For 25 years, I mourned the loss of my mother. The holidays were always the hardest.
She didn't pass away. Oh no, she is very much alive. But it was one of those things that happens in families. I was young and headstrong. She was stubborn and convinced she was right. I felt I had to choose between my mother and the man I loved. She and I parted ways.
That man and I celebrated our 27th wedding anniversary this year. Along the way we raised my two sons and his 3 children, plus 2 more we were blessed with. We've had a good life together. But I always grieved the loss.
I felt the pain most on Thanksgiving. At Christmas, there have always been children in my life. Creating a magical time for them was my focus. But on Thanksgiving I struggled to somehow replace that long table in my mother's house, where I knew Grandma, the aunts and cousins and my sister and brothers still gathered each year without me. At first I tried to reach out to her several times but my efforts were rejected.
Years passed. My anger faded. And as I began to open my Soul to the unconditional love of Our Creator, the pain in my heart was replaced with acceptance. She isn't perfect. None of us are.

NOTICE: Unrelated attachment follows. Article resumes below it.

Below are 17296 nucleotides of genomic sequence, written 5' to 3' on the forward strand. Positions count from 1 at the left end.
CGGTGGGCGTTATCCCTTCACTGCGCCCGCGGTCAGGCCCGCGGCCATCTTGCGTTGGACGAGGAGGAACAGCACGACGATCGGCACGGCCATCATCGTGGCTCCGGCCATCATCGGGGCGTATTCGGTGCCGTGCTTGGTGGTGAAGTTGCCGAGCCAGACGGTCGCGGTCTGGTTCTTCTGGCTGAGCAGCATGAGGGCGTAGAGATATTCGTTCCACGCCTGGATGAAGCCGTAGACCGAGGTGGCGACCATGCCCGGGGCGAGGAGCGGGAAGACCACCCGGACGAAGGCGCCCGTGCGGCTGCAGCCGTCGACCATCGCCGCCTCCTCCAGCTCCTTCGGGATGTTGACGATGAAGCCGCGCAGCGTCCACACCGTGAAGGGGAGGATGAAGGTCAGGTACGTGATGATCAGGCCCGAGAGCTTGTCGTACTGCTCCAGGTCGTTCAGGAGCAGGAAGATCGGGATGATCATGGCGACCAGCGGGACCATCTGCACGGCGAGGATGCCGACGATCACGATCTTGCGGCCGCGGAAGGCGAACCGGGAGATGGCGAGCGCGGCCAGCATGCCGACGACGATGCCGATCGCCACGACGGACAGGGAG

Mom turned 80 not long ago and I made the 12 hour trip North to see her. Her voice quavers now and she clutches the handles of a walker as she slowly makes her way around a room.
But her hug was strong as ever when she thanked me for coming and she seemed eager to see pictures of the two grandchildren she's never gotten to know. I'm going to visit her again.
I learned so many life lessons from my mother. Many of them have been about how NOT to live life. But I've finally grown up enough to be grateful for everything good I received from her and forgive her for the rest.
After many years of living in the South, I can now smile when I speak of her and end each comment with "Bless her heart." And all of us Southern girls know what THAT means.
Merry Christmas, Mom.